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The Conjuring [Blu-ray]
(James Wan, 2013)
Review by Gary Tooze
Theatrical: New Line Cinema
Video: Warner Bros.
Region: FREE (as verified by the Oppo Blu-ray player)
Disc Size: 31,076,280,294 bytes
Feature Size: 26,943,909,888 bytes
Video Bitrate: 24.74 Mbps
Case: Standard Blu-ray case inside cardboard slipcase
Release date: October 23rd, 2013
Aspect ratio: 2.35:1
Resolution: 1080p / 23.976 fps
Video codec: MPEG-4 AVC Video
DTS-HD Master Audio English 3546 kbps 5.1 / 48 kHz / 3546 kbps / 24-bit (DTS Core: 5.1 / 48 kHz / 1509 kbps / 24-bit)
Dolby Digital Audio French 640 kbps 5.1 / 48 kHz / 640 kbps
/ DN -4dB
English (SDH), French, Spanish, Portuguese, none
• The Conjuring: Face-to-Face with Terror (6:39)
• A Life in Demonology (15:39)
• Scaring the '@$*%' Out of You (8:04)
Blu-ray/DVD/UltraViolet Combo Pack (expired 10/22/2015)
Description: In 1970, paranormal investigators and demonologists Lorraine (Vera Farmiga) and Ed (Patrick Wilson) Warren are summoned to the home of Carolyn (Lili Taylor) and Roger (Ron Livingston) Perron. The Perrons and their five daughters have recently moved into a secluded farmhouse, where a supernatural presence has made itself known. Though the manifestations are relatively benign at first, events soon escalate in horrifying fashion, especially after the Warrens discover the house's macabre history.
The dread gathers and surges while the blood scarcely trickles in “The Conjuring,” a fantastically effective haunted-house movie. Set largely in 1971, it purports to tell a story based on “true case files” about a family of seven whose pastoral dream became a nightmare soon after they moved into a Rhode Island farmhouse. One day, Mom, Dad and the girls are settling into their conveniently sprawling, creaking, squeaking two-story house — the rooms quickly become a disorienting maze — and the next, they’re playing hide and creep with a mysterious, increasingly malevolent force.Excerpt from The NYTimes located HERE
“Based on a true story” (of course), The Conjuring involves
real-life supernatural investigators Ed and Lorraine Warren, who were
involved in the Amityville saga (and were convinced it wasn’t a hoax).
Like 1979’s The Amityville Horror and its many sequels, imitators
and progenitors, Wan’s film sees a family (the Perrons; cry for them)
moving into a new old home in which various historical traumas — child
murders, witch trials — are manifesting as spooky phenomena. The
Conjuring fills its exhausting run-time with a cauldron of stirred
echoes from any number of its similarly-themed predecessors: a period
1970s setting; doors that open and close on their own; things under the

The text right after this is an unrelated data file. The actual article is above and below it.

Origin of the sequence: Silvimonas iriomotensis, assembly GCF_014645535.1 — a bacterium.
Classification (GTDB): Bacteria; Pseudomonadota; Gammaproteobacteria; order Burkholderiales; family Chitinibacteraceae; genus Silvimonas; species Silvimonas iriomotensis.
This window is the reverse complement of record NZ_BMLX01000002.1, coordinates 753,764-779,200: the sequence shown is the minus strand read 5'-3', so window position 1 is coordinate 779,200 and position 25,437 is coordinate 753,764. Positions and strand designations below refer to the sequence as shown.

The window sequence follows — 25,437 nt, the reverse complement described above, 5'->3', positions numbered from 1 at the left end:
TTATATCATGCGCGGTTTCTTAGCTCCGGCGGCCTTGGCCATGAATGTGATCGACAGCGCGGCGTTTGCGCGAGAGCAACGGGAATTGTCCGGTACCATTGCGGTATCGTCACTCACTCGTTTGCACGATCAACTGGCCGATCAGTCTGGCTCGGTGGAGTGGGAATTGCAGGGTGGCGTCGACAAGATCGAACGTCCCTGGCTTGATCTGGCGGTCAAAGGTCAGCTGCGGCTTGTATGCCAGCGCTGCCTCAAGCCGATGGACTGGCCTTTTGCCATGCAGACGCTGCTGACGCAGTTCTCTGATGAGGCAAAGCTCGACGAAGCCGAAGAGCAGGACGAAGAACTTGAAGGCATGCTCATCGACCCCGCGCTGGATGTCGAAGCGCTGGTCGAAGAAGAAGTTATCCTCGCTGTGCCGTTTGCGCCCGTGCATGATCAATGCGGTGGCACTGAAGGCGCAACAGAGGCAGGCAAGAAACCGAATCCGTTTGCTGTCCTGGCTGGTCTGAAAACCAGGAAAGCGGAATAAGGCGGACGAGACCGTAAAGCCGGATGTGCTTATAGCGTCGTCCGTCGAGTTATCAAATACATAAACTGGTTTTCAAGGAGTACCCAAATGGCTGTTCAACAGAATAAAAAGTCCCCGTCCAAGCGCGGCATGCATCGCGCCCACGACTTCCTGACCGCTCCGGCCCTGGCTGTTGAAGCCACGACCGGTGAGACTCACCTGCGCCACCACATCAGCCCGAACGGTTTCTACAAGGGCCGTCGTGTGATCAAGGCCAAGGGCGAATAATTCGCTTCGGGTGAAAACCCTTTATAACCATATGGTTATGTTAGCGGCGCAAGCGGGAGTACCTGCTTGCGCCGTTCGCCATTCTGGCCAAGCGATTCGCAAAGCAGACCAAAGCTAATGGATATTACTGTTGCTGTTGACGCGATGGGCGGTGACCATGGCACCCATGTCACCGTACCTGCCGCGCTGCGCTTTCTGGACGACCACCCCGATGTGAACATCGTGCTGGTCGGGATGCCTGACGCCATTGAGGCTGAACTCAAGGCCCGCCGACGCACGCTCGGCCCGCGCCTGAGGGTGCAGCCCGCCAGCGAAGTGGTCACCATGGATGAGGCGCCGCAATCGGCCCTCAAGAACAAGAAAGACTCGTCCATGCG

bed; a dog that won’t enter the house; crawl spaces; a cellar; a doll; a
music box; ghosts; possessions; exorcisms; secrets uncovered. Even the
bird-strike set-piece has unfortunately already been seen this year, in
Dark Skies (with which The Conjuring shares composer
Image : NOTE: The below Blu-ray captures were taken directly from the Blu-ray disc.
The Conjuring looks excellent on Blu-ray from Warner. Shot by John R. Leonetti (The Mask, Insidious) with the, efficient, Arri Alexa - outdoor colors are bright and contrast beautifully layered. There is some natural softness. This dual-layered Blu-ray, with supportive bitrate, and the 1080P presentation is flawless. There is depth and crisp detail in close-ups. Overall a very pleasing image quality. Great art direction as well by Geoffrey S. Grimsman in maintaining the early 70's decor, clothes, cars etc.
CLICK EACH BLU-RAY CAPTURE TO SEE ALL IMAGES IN FULL 1920X1080 RESOLUTION
Warner use a DTS-HD Master 5.1 surround track at a strong 3546 kbps (24-bit). Slamming doors, clapping hands and other effects are rich and deep as is the score by Joseph Bishara (Insidious) which adds 'mega' intensity to the viewing. The lossless sounds excellent augmenting the film's, already high, 'scare-factor'. There are lossy foreign-language DUBs and optional subtitles and my Oppo has identified it as being a region FREE playable world-wide.
Three video extra - The Conjuring: Face-to-Face with Terror runs 6.5 minutes spending some time with the, actual, Perron family and A Life in Demonology focuses on the real-life Lorraine Warren and Ed Warren and is the highlight of the supplements running over 1/4 hour. Very interesting. We also get Scaring the '@$*%' Out of You for 8-minutes and the package has a digital copy code - that is expired at the writing of this review.
October 25th, 2016
About the Reviewer: Hello, fellow Beavers! I have been interested in film since I viewed a Chaplin festival on PBS when I was around 9 years old. I credit DVD with expanding my horizons to fill an almost ravenous desire to seek out new film experiences. I currently own approximately 9500 DVDs and have reviewed over 5000 myself. I appreciate my discussion Listserv for furthering my film education and inspiring me to continue running DVDBeaver. Plus a healthy thanks to those who donate and use our Amazon links.
Although I never wanted to become one of those guys who
focused 'too much' on image and sound quality - I
find HD is swiftly pushing me in that direction.
Oppo Digital BDP-83 Universal Region FREE Blu-ray/SACD
Gary W. Tooze
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